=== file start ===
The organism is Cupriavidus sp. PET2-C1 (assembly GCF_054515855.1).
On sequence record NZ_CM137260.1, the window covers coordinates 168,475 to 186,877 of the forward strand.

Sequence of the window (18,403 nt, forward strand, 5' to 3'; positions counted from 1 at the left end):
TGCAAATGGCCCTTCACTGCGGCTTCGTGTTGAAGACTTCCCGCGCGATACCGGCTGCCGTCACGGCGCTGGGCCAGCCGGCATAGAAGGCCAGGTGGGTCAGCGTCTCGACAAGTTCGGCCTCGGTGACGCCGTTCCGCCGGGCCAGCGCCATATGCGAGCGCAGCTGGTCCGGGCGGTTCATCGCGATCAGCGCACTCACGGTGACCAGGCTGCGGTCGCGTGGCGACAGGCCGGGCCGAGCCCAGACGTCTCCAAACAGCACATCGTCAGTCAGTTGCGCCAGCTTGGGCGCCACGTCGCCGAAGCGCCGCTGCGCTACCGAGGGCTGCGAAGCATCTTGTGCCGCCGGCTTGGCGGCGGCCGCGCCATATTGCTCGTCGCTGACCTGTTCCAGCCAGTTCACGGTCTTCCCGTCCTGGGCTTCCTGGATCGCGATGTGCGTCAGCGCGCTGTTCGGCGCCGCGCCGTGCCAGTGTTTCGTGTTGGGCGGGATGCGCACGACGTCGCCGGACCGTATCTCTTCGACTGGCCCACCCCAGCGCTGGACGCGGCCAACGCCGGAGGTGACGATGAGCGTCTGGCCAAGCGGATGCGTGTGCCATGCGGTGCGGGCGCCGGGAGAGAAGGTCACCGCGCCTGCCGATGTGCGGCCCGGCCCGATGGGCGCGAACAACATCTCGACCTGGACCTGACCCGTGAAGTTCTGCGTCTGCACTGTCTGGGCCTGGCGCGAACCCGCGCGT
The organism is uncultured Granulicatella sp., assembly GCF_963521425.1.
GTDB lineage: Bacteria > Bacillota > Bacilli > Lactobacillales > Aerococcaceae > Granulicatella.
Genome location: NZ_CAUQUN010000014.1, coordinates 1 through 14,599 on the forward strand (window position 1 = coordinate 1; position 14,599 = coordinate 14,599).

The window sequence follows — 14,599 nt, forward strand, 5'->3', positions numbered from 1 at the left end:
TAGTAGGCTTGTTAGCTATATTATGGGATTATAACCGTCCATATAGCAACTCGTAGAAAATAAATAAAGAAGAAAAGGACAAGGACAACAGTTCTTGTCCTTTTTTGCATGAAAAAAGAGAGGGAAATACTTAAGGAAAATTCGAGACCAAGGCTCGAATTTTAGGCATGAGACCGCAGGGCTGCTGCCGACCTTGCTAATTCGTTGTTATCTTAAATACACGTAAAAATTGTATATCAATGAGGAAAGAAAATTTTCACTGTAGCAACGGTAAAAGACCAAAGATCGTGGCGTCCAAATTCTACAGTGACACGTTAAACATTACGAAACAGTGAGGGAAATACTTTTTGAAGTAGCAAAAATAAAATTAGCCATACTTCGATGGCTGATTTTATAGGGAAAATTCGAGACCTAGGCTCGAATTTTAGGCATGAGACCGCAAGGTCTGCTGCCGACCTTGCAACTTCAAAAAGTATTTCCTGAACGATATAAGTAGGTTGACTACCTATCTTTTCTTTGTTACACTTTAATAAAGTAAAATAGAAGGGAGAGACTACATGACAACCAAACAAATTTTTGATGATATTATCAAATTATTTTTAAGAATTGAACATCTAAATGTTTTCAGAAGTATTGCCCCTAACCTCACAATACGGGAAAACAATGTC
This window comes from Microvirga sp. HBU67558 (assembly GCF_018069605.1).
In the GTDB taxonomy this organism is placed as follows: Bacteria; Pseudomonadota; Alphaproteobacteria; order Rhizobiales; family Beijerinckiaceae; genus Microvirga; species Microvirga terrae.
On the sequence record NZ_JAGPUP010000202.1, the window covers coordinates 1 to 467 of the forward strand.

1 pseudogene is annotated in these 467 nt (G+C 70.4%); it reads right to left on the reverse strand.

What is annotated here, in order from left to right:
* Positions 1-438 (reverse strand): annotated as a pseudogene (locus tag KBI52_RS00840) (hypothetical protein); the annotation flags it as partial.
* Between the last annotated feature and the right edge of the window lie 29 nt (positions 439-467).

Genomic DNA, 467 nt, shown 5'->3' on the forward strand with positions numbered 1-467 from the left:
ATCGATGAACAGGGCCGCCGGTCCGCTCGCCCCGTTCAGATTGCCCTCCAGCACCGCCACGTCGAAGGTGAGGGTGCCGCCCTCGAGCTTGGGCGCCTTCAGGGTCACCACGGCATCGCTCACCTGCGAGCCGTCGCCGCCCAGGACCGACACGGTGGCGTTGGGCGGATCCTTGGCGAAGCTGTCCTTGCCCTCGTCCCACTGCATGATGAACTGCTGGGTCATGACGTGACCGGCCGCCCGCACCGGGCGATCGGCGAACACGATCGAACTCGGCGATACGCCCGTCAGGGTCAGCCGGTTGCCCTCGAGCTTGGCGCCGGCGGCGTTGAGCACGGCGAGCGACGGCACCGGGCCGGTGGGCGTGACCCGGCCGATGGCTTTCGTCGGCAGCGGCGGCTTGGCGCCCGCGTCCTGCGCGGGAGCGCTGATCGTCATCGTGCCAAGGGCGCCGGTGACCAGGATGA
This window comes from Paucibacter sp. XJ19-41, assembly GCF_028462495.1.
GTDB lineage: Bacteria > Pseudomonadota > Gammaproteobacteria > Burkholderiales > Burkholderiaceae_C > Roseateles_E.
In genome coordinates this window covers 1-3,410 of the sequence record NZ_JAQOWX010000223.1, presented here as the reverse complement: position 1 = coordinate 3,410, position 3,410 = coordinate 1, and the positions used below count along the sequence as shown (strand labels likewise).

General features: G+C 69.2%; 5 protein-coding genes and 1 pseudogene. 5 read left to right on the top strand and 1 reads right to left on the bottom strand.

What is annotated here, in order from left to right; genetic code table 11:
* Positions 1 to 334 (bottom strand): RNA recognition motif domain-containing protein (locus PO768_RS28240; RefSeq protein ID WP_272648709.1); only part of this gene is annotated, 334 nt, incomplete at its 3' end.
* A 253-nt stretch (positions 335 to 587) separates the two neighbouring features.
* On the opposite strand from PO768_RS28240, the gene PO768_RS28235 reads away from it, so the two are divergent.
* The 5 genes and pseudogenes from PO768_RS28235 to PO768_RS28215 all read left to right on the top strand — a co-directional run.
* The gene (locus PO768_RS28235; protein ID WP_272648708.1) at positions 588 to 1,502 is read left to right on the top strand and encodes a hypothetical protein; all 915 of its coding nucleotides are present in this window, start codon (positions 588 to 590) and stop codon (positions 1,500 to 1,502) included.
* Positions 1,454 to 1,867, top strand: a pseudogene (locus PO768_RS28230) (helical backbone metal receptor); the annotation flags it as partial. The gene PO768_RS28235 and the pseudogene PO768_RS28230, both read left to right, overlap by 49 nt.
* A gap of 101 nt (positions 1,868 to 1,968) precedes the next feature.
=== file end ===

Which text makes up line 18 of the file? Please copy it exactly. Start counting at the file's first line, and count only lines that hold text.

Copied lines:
ATCGATGAACAGGGCCGCCGGTCCGCTCGCCCCGTTCAGATTGCCCTCCAGCACCGCCACGTCGAAGGTGAGGGTGCCGCCCTCGAGCTTGGGCGCCTTCAGGGTCACCACGGCATCGCTCACCTGCGAGCCGTCGCCGCCCAGGACCGACACGGTGGCGTTGGGCGGATCCTTGGCGAAGCTGTCCTTGCCCTCGTCCCACTGCATGATGAACTGCTGGGTCATGACGTGACCGGCCGCCCGCACCGGGCGATCGGCGAACACGATCGAACTCGGCGATACGCCCGTCAGGGTCAGCCGGTTGCCCTCGAGCTTGGCGCCGGCGGCGTTGAGCACGGCGAGCGACGGCACCGGGCCGGTGGGCGTGACCCGGCCGATGGCTTTCGTCGGCAGCGGCGGCTTGGCGCCCGCGTCCTGCGCGGGAGCGCTGATCGTCATCGTGCCAAGGGCGCCGGTGACCAGGATGA